Green Mountain Power (GMP) in Vermont has several high-impact opportunities to build upon its customer-focused energy programs while reimagining its business model as an “energy transformation company,” delivering low-carbon, affordable, reliable energy to customers, according to a new Rocky Mountain Institute (RMI) report.
Electric utilities like Green Mountain Power are confronted by new economic and operational challenges. Customers are demanding more choice over their energy use, even as overall demand is flat or declining, and as new energy-saving technologies reach more homes and businesses. State legislatures like Vermont’s are mandating new targets for renewable energy generation that require new and innovative ways to think about generating and using energy. Needed investments to modernize an aging grid require sustained capital investment in a rapidly changing operational and economic landscape.
Vermont has set a requirement that 75 percent of its energy come from renewable sources by 2032, including 10 percent from distributed generation, and that all utilities achieve fossil-fuel savings equivalent to 12 percent of their annual electric sales through energy transformation projects, such as replacing gas or oil heating systems with electric heat pumps, or replacing gasoline cars with electric vehicles (EVs).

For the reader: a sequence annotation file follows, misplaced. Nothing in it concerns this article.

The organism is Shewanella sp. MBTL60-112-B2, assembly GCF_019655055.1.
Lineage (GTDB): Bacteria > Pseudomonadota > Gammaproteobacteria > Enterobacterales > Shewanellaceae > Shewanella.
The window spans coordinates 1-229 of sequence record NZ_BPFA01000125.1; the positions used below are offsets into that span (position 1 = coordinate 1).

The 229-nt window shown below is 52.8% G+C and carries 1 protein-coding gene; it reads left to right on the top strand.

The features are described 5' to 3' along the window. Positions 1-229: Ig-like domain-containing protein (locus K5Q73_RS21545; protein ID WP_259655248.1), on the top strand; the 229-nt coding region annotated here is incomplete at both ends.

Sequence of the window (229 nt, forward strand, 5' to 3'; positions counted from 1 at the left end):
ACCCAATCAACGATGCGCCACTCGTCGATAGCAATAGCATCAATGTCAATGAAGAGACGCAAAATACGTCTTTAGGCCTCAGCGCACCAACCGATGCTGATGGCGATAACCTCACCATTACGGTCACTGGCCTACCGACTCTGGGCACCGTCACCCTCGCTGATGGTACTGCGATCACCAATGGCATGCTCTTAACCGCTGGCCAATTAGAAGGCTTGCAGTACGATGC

GMP is responding through its transformation vision, offering innovative energy products and services, building new revenue sources to help keep energy rates affordable and using distributed energy resources like storage and demand-response technologies to enable customers to actively participate in generating and managing energy. RMI’s Customer-Centric Energy Transformation report provides recommendations to GMP for expanding its offerings and impact as it shifts its business model toward an energy-services company.
“GMP is partnering with customers on this new energy future, to find ways to continue to drive down costs,” said Josh Castonguay, GMP vice president of innovation. “Reports like this from RMI help push us to move faster in this innovative future, and think creatively about better ways to serve our customers. The energy transformation that is happening is exciting, and we are so proud Vermont is helping lead the way.”
“GMP’s commitment to evolve its business and operating strategy supports the needs of its customers, the goals of the state of Vermont and the health of the electric grid,” Mike Henchen, a manager at RMI and one of the lead authors of the report, said. “The company’s efforts help guide the way toward the transformation of the larger energy system to one that is more innovative for customers, and low carbon, affordable and reliable.”
New service offerings already introduced by GMP include a managed EV charging program for homeowners, as well as an automated demand flexibility program to shift the operations of water heaters, thermostats and EVs to capture less-expensive energy rates available at different times of the day.
GMP hired Rocky Mountain Institute as a consultant to assess how GMP can advance the transformation to a low-carbon, reliable, affordable energy system by building on its portfolio of innovative customer programs and its evolving business model. GMP Chief Executive Mary Powell also serves as a trustee on RMI’s board.